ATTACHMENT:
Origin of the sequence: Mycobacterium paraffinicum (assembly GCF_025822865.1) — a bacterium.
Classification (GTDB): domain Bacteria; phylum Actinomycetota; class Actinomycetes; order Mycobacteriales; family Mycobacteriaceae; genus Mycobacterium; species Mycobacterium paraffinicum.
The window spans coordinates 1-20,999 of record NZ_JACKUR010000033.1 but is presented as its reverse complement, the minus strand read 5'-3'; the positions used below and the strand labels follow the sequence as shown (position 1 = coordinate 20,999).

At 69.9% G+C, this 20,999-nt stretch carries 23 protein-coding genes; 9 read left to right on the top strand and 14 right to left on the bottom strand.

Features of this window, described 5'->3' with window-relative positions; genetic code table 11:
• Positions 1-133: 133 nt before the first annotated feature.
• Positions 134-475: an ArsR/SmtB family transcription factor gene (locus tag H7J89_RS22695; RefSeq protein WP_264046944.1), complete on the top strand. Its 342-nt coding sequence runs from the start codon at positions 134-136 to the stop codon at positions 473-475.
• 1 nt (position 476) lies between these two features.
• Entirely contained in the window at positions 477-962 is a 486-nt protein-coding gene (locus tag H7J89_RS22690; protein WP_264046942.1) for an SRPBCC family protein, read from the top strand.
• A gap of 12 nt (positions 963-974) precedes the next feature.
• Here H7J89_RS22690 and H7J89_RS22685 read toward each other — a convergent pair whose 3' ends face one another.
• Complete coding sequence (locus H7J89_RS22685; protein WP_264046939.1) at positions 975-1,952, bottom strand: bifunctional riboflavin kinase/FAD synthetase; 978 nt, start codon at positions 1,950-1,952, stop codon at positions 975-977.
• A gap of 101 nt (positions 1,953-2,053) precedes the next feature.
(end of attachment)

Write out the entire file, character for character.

Origin of the sequence: Mycobacterium paraffinicum (assembly GCF_025822865.1) — a bacterium.
Classification (GTDB): domain Bacteria; phylum Actinomycetota; class Actinomycetes; order Mycobacteriales; family Mycobacteriaceae; genus Mycobacterium; species Mycobacterium paraffinicum.
The window spans coordinates 1-20,999 of record NZ_JACKUR010000033.1 but is presented as its reverse complement, the minus strand read 5'-3'; the positions used below and the strand labels follow the sequence as shown (position 1 = coordinate 20,999).

At 69.9% G+C, this 20,999-nt stretch carries 23 protein-coding genes; 9 read left to right on the top strand and 14 right to left on the bottom strand.

Features of this window, described 5'->3' with window-relative positions; genetic code table 11:
• Positions 1-133: 133 nt before the first annotated feature.
• Positions 134-475: an ArsR/SmtB family transcription factor gene (locus tag H7J89_RS22695; RefSeq protein WP_264046944.1), complete on the top strand. Its 342-nt coding sequence runs from the start codon at positions 134-136 to the stop codon at positions 473-475.
• 1 nt (position 476) lies between these two features.
• Entirely contained in the window at positions 477-962 is a 486-nt protein-coding gene (locus tag H7J89_RS22690; protein WP_264046942.1) for an SRPBCC family protein, read from the top strand.
• A gap of 12 nt (positions 963-974) precedes the next feature.
• Here H7J89_RS22690 and H7J89_RS22685 read toward each other — a convergent pair whose 3' ends face one another.
• Complete coding sequence (locus H7J89_RS22685; protein WP_264046939.1) at positions 975-1,952, bottom strand: bifunctional riboflavin kinase/FAD synthetase; 978 nt, start codon at positions 1,950-1,952, stop codon at positions 975-977.
• A gap of 101 nt (positions 1,953-2,053) precedes the next feature.